WCTA Government Affairs Committee Follow-up

Thanks to all who were able to attend our first meeting and discuss carbon pricing policy.  I was very pleased with the active participation and thought we did a good job of surfacing the pros and cons, as well as identifying other approaches to reducing carbon—and boosting the cleantech sector.

The arguments in favor of WCTA engaging on the carbon pricing issue included:

  • We are going to be asked to take a position.  Gov. Inslee has expressed a strong interest in adopting some form of carbon pricing (he prefers cap and trade).  In the wake of the Climate Legislative Executive Workgroup (CLEW) process, it appears likely that some policy proposal will emerge in 2014, go to the Legislature in 2015, and, if not passed, go to the ballot in 2016.  The Governor will look to the cleantech industry for support on such a policy, so it behooves the WCTA to get informed on the options and develop a point of view on a preferred policy.
  • Potential for broad member benefits.  Many cleantech policy proposals benefit portions of our membership (as opposed to the entire sector) and we have not taken a position to date.  Individual companies have advocated for specific policies, but we have not had a collective voice (with the recent exception of advocating extension of the R&D tax credit/deferral).  Carbon pricing policy has the potential to benefit a broad cross-section of WCTA companies.  A price on carbon puts alternative energy sources on an even footing with fossil fuels, which could benefit all clean energy and energy efficiency companies.  The revenue raised by a carbon price could be recycled, which could further benefit a broad cross-section of our membership.
  • The topic is interesting.  Much has been learned about different approaches in the last five years since the debate in Congress.  It is useful for cleantech companies to understand recent policy lessons on approaches to reducing carbon emissions, even if the Alliance decides not to take a position.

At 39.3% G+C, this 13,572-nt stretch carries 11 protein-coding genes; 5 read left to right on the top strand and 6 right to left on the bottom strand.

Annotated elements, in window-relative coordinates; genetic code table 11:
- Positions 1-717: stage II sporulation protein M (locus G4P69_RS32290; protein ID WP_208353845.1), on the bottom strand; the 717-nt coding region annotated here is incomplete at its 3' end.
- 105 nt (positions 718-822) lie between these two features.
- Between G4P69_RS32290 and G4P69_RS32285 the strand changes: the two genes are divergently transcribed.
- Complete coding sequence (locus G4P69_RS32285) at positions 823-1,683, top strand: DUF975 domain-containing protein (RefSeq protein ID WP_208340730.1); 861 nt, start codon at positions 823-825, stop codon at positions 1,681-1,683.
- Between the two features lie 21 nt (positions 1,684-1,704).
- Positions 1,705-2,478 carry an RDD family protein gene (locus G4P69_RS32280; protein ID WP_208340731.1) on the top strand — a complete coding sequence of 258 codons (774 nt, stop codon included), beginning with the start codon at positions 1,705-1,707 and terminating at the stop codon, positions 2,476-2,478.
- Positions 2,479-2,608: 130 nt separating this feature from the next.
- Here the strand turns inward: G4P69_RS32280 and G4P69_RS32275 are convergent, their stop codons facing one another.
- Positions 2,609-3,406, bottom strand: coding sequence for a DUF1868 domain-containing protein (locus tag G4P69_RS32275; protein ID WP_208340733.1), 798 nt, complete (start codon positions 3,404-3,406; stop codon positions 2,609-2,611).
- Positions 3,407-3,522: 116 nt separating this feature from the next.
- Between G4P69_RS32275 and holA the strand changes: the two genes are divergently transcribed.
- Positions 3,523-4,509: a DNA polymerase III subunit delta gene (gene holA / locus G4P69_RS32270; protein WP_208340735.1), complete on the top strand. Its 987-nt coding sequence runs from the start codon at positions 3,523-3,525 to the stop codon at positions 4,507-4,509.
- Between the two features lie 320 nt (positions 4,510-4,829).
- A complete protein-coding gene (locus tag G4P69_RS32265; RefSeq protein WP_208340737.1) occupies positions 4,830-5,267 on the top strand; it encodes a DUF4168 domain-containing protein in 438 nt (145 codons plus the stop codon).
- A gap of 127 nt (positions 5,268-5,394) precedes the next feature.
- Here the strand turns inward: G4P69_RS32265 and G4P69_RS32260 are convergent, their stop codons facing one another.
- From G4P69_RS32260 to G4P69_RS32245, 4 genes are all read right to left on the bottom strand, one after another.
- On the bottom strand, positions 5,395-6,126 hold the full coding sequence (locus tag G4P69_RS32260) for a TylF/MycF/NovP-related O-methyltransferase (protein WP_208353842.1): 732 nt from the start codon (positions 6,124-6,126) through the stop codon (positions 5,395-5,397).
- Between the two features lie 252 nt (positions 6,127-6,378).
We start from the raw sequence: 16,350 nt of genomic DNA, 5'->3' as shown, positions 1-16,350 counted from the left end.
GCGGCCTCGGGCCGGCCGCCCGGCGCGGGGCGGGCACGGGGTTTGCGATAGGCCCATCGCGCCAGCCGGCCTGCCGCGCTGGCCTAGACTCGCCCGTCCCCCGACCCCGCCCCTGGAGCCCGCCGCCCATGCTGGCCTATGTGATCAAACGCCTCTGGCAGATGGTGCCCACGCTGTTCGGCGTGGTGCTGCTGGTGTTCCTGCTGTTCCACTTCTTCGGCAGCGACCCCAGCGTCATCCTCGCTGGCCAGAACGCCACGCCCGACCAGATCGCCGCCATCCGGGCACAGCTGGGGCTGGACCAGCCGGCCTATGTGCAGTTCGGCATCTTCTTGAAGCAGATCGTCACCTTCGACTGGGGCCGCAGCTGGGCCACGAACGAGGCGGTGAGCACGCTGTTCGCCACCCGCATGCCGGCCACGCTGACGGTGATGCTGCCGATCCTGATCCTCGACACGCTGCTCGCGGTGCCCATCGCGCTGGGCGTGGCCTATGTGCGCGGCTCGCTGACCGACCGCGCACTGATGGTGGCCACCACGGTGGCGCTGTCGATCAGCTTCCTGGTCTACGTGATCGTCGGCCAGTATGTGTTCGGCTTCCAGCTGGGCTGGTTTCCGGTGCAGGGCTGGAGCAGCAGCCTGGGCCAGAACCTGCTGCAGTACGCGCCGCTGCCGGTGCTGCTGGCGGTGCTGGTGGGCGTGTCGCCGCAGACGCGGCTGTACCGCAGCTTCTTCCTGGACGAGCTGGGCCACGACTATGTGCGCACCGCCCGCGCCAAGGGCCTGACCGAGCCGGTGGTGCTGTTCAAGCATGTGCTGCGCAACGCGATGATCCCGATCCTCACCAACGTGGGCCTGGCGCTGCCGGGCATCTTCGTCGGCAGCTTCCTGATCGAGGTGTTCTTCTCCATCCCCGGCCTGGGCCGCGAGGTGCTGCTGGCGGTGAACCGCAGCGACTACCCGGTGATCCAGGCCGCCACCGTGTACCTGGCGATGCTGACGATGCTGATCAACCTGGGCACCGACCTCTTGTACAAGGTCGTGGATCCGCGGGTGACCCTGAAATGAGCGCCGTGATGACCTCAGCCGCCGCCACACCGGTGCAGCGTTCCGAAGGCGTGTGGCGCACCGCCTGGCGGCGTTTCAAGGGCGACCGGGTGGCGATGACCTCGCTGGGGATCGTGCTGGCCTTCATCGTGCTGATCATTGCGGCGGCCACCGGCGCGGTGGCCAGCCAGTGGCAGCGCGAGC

The arguments against the WCTA engaging the carbon pricing issues included:

  • Too complicated.  Carbon pricing policy is complex and has many nuances that can make a big difference on how well it does or doesn’t work.  The WCTA doesn’t have full-time policy staff, so it is not obvious to see how we could develop the expertise to sort through the different proposals and develop a position with wide member benefits.
  • Too ambitious.  The WCTA is now just dipping its toe in the water on public policy advocacy.  We would be better off picking a few less ambitious policy initiatives and getting some wins under our belt before we tackle something as big and complex as carbon pricing.
  • Too divisive.  While it is theoretically possible to devise a policy that benefits the entire WCTA membership, any major policy change like carbon pricing will create winners and losers and will attract opposition.  The WCTA Board may decide it doesn’t want to get in the middle of a political fight.
  • Equity:  Carbon pricing policies costs could fall disproportionately on some groups (low income, people that travel for a living, etc.).  The details of devising a policy that lowers carbon, is equitable, and creates jobs are complex and may not be achieveable.

I propose that we put together a program to inform ourselves about carbon pricing options.  We should revisit the topic of whether we want to take a position in late spring.  I will work with Tom to arrange a series of briefings and background materials that will address recent climate science, the experiences of other regions, and the alternatives being developed in Washington.  In the meantime, on a parallel track, I would like to work with the committee to develop alternative policy proposals.

For those interested in digging into a comprehensive overview of policy alternatives, I commend to you the State Energy Strategy (find links here), which I worked on while Deputy at the Washington State Department of Commerce.  The goals of the strategy were to identify policies that would:

  • Maintain competitive energy prices.
  • Foster a clean energy economy and jobs.
  • Meet obligations to reduce greenhouse gas emissions.

Please contact Tom Ranken, if you wish to attend the next GAC meeting on March 4th at 3:00 p.m. (Members only).

Daniel Malarkey, 1Energy Systems, Inc., WCTA Government Affairs Committee Chair